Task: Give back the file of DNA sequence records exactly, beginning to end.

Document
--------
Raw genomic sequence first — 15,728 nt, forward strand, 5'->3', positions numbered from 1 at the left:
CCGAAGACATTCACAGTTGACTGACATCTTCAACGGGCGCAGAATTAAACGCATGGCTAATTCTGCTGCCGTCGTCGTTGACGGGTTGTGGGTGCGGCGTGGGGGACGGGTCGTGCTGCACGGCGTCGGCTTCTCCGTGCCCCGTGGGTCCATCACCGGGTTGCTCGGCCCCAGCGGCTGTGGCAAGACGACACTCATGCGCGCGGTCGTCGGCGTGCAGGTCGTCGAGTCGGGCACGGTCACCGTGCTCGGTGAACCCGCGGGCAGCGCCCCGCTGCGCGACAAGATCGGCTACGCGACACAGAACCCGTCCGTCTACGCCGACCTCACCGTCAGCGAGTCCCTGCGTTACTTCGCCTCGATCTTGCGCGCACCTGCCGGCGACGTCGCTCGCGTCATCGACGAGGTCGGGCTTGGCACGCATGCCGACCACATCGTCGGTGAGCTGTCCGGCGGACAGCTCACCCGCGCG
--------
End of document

Raw genomic sequence first — 15,728 nt, forward strand, 5'->3', positions numbered from 1 at the left:
CCGAAGACATTCACAGTTGACTGACATCTTCAACGGGCGCAGAATTAAACGCATGGCTAATTCTGCTGCCGTCGTCGTTGACGGGTTGTGGGTGCGGCGTGGGGGACGGGTCGTGCTGCACGGCGTCGGCTTCTCCGTGCCCCGTGGGTCCATCACCGGGTTGCTCGGCCCCAGCGGCTGTGGCAAGACGACACTCATGCGCGCGGTCGTCGGCGTGCAGGTCGTCGAGTCGGGCACGGTCACCGTGCTCGGTGAACCCGCGGGCAGCGCCCCGCTGCGCGACAAGATCGGCTACGCGACACAGAACCCGTCCGTCTACGCCGACCTCACCGTCAGCGAGTCCCTGCGTTACTTCGCCTCGATCTTGCGCGCACCTGCCGGCGACGTCGCTCGCGTCATCGACGAGGTCGGGCTTGGCACGCATGCCGACCACATCGTCGGTGAGCTGTCCGGCGGACAGCTCACCCGCGCG